The liability settings for disclosure failures in Australia are, of course, quite different. As a string of Australian shareholder class actions have demonstrated, a company that engages in misleading conduct in connection with market announcements here is exposed to a shareholder class action, even where the company did not intend to mislead the market and where it did not (and could not) know that its statements were untrue. Added to this, Australian listed and unlisted “disclosing entities” have a positive obligation to disclose price-sensitive information under sections 674 and 675 of the Corporations Act 2001 (Cth), meaning that failure to say anything at all can be misleading in some circumstances. The Jackson decision shows the different liability risk faced by Australian companies and their directors in connection with disclosure failures from their US counterparts.

    The Australian government’s temporary adjustment of the continuous disclosure rules, announced in May in response to the COVID-19 crisis, touches this issue. The adjustments have been hotly debated, including as to whether they should be made permanent. The government’s stated intention is that continuous disclosure failures should not attract liability under section 674 unless those responsible knew, or were reckless or negligent as to whether, information not disclosed was price-sensitive. But they are an incomplete answer to the risk of claims for misleading or deceptive conduct under Australian law, which remains unmodified.

    Corporate intent

    The Jackson decision also raises the perennially difficult question of when the knowledge and motives of individuals in a company should be attributed to the corporate entity itself. In Jackson, the liability question came down to whether the fact that individual executives knew and communicated that there were problems with the MicroCool gowns meant that Kimberly-Clark and Avenos had the necessary “collective corporate scienter” — in other words, whether the corporation itself intended to deceive, manipulate, or defraud.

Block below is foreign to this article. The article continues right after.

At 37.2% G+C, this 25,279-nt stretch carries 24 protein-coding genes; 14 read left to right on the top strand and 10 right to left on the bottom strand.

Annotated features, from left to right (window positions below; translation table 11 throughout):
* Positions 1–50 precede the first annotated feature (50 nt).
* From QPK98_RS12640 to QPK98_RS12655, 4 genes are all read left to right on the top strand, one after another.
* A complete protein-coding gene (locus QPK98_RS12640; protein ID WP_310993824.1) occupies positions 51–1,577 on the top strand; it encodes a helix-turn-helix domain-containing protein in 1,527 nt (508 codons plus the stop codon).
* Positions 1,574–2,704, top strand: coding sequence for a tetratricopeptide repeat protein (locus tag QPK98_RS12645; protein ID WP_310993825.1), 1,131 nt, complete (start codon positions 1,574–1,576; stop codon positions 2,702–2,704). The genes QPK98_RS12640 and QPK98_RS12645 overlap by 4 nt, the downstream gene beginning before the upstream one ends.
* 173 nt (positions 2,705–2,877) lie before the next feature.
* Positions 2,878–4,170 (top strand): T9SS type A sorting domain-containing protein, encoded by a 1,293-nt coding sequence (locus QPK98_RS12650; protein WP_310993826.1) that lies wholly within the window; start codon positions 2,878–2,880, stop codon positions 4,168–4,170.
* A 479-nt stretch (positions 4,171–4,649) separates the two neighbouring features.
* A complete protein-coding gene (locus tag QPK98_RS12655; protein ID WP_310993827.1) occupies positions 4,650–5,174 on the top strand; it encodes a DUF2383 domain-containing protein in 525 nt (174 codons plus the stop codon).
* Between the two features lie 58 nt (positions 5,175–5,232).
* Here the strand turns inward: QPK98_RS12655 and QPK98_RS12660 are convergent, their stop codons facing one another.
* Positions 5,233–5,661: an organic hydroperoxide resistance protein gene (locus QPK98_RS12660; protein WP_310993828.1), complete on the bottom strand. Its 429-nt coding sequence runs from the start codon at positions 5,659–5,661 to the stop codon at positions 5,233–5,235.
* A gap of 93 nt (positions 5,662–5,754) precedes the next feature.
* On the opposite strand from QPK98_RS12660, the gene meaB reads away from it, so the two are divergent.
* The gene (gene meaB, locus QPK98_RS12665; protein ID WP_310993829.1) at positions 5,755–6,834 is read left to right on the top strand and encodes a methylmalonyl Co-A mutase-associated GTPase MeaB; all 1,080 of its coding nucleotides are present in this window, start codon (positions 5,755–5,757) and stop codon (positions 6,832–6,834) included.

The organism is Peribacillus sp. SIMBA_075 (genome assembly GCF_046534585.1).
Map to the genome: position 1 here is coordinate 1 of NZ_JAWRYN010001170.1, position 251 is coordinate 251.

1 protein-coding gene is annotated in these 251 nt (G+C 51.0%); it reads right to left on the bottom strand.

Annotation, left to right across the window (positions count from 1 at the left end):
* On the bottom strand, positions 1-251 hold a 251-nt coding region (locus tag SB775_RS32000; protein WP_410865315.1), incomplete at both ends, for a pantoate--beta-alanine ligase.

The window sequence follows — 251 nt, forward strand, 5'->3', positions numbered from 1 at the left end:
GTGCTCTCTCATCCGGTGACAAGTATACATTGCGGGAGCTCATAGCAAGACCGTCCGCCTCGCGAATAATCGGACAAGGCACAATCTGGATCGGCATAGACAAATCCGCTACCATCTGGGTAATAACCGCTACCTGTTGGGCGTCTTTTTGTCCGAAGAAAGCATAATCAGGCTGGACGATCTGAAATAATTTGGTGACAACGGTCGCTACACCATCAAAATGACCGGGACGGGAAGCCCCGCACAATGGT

As the appeal court observes, “Ascribing a state of mind to a corporate entity is a difficult and sometimes confusing task. This is true ‘not because ‘collective intent’... is an oxymoron’, but because ‘the hierarchical and differentiated corporate structure’ often muddies the distinction between a deliberate fraud and an unfortunate (yet unintentional) error caused by mere mismanagement”.

    Corporate scienter is not a consideration in cases dealing with disclosure failure in Australia. But it does arise in other contexts, particularly in corporate criminal prosecutions where a fault element must be proved. The Jackson decision says that the knowledge of the three executives who gave evidence in California was not enough to show that the corporation itself had the requisite intention to defraud. The claim “sets forth allegations that three employees knew of problems with the MicroCool gown, but it provides no connective tissue between those employees and the alleged misstatement”.

    In Australia, deciding whether the knowledge and intentions of individual executives and employees should be attributed to the company is often a matter for statute, rather than judge-made law as in the US. And the Australian statutes are inconsistent. The Australian Law Reform Commission had this issue squarely in its sights in its recent inquiry into corporate criminal liability and we wait to see how it will be resolved.

    The Jackson decision reminds us that problems of transparency and corporate accountability arise everywhere.